Academy of Orthopaedic Physical Therapy

American Physical Therapy Association (APTA)

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27.3 Clinical Imaging
Residency/fellowship curriculum


This monograph series covers an introduction to the basic principles underlying the science and diagnostic utility of imaging for the physical therapist. The first monograph is a primer that discusses principles of conventional plain film radiographs (x-rays); computed tomography (CT scans), magnetic resonance imaging, ultrasound imaging; diagnostic ultrasound and rehabilitative ultrasound imaging; and nuclear imaging. The second and third monographs cover imaging for the spine and extremities and its role in the evaluation of select musculoskeletal injuries. Application of the material is enhanced through the presentation of case studies.

  1. Describe the importance of having physical therapists study imaging.
  2. Identify relevant anatomy on diagnostic images.
  3. Define the different types of musculoskeletal imaging and the distinguishing information gathered from each.
  4. Understand basic radiographic terminology and the basic principles of radiography.
  5. Discuss factors that influence resolution, quality, and interpretation of imaging.
  6. Discuss basic viewing strategies for plain film, computed tomography, and magnetic resonance images.
  7. Discuss differences among and indications for various imaging methods and modalities.
  8. Understand the clinical decision making model for determining image sequence using American College of Radiology-
  9. Appropriateness Criteria and other clinical prediction rules.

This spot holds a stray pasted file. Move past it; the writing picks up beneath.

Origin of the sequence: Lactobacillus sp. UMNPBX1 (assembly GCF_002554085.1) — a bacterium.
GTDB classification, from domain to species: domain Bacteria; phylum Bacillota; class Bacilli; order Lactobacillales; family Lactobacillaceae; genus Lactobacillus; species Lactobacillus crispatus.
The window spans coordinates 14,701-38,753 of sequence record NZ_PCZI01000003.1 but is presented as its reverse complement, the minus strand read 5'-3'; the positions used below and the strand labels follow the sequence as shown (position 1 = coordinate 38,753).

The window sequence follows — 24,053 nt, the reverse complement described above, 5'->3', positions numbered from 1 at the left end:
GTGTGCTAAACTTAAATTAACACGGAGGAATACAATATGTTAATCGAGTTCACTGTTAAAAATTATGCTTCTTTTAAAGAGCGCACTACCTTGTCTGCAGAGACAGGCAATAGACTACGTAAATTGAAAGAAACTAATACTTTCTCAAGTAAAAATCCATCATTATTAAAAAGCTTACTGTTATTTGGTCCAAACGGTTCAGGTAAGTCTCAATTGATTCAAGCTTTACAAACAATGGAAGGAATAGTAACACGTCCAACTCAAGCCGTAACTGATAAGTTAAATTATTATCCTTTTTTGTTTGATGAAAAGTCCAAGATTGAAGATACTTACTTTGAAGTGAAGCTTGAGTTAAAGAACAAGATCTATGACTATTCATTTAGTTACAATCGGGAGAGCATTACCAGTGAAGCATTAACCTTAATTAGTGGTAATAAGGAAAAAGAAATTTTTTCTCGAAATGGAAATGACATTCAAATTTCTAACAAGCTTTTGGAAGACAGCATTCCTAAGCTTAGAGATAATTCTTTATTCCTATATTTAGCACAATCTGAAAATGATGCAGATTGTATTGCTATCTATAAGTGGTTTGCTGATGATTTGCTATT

10. Understand the use of evidence-based guidelines for application of imaging modalities for musculoskeletal disorders of the extremities.
  11. Discuss the imaging findings for musculoskeletal disorders of the spine and extremities in the context of clinical presentations of patients.
  12. Identify signs and symptoms of red flags and specific causes of spine pain that require emergent referral and/or immediate imaging.
  13. Appropriately refer patients with acute and chronic spinal disorders for diagnostic imaging based on clinical practice guidelines.
  14. Synthesize available patient examination findings with imaging evidence to develop more effective intervention strategies.

  • Basic Diagnostic Imaging Principles
    Ira Gorman, PT, PhD
  • Imaging of the Extremities
    Deepak Kumar, PT, PhD, OCS; Amee L. Seitz, PT, PhD, DPT, OCS
  • Spinal Imaging: Update for the Treating Physical Therapist
    J. Megan Sions, DPT, PhD, OCS; James Elliott, PT, PhD; George J. Beneck, PT, PhD, OCS, KEMG; Charles Hazle, PT, PhD

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